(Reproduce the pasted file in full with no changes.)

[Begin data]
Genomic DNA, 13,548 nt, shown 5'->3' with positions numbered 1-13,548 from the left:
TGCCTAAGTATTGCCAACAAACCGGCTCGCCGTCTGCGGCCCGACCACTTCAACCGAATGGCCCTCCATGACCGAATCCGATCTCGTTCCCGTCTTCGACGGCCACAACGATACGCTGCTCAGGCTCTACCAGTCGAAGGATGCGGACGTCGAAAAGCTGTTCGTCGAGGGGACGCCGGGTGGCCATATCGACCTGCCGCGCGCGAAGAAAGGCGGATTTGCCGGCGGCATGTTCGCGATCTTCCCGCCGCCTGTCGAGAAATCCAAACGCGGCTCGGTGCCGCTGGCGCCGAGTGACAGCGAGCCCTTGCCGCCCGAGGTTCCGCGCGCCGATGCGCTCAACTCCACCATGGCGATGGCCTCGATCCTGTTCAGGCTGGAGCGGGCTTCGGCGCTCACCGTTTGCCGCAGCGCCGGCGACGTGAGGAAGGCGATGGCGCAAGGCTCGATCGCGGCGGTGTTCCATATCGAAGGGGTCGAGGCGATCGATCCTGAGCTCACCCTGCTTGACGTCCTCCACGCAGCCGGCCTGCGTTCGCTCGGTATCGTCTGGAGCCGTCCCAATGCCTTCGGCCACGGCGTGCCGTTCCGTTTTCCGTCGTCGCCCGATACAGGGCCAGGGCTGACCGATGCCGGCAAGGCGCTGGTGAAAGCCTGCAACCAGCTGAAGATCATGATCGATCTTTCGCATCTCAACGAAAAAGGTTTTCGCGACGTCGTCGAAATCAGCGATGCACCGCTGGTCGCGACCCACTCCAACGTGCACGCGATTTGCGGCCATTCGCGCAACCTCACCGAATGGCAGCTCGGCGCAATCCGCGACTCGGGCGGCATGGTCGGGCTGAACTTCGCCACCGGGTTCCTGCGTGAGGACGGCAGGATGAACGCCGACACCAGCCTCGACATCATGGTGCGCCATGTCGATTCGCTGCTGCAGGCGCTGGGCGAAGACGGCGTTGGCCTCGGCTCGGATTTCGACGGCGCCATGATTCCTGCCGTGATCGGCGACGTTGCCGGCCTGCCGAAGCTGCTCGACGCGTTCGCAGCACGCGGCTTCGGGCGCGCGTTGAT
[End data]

Genomic DNA, 13,548 nt, shown 5'->3' with positions numbered 1-13,548 from the left:
TGCCTAAGTATTGCCAACAAACCGGCTCGCCGTCTGCGGCCCGACCACTTCAACCGAATGGCCCTCCATGACCGAATCCGATCTCGTTCCCGTCTTCGACGGCCACAACGATACGCTGCTCAGGCTCTACCAGTCGAAGGATGCGGACGTCGAAAAGCTGTTCGTCGAGGGGACGCCGGGTGGCCATATCGACCTGCCGCGCGCGAAGAAAGGCGGATTTGCCGGCGGCATGTTCGCGATCTTCCCGCCGCCTGTCGAGAAATCCAAACGCGGCTCGGTGCCGCTGGCGCCGAGTGACAGCGAGCCCTTGCCGCCCGAGGTTCCGCGCGCCGATGCGCTCAACTCCACCATGGCGATGGCCTCGATCCTGTTCAGGCTGGAGCGGGCTTCGGCGCTCACCGTTTGCCGCAGCGCCGGCGACGTGAGGAAGGCGATGGCGCAAGGCTCGATCGCGGCGGTGTTCCATATCGAAGGGGTCGAGGCGATCGATCCTGAGCTCACCCTGCTTGACGTCCTCCACGCAGCCGGCCTGCGTTCGCTCGGTATCGTCTGGAGCCGTCCCAATGCCTTCGGCCACGGCGTGCCGTTCCGTTTTCCGTCGTCGCCCGATACAGGGCCAGGGCTGACCGATGCCGGCAAGGCGCTGGTGAAAGCCTGCAACCAGCTGAAGATCATGATCGATCTTTCGCATCTCAACGAAAAAGGTTTTCGCGACGTCGTCGAAATCAGCGATGCACCGCTGGTCGCGACCCACTCCAACGTGCACGCGATTTGCGGCCATTCGCGCAACCTCACCGAATGGCAGCTCGGCGCAATCCGCGACTCGGGCGGCATGGTCGGGCTGAACTTCGCCACCGGGTTCCTGCGTGAGGACGGCAGGATGAACGCCGACACCAGCCTCGACATCATGGTGCGCCATGTCGATTCGCTGCTGCAGGCGCTGGGCGAAGACGGCGTTGGCCTCGGCTCGGATTTCGACGGCGCCATGATTCCTGCCGTGATCGGCGACGTTGCCGGCCTGCCGAAGCTGCTCGACGCGTTCGCAGCACGCGGCTTCGGGCGCGCGTTGAT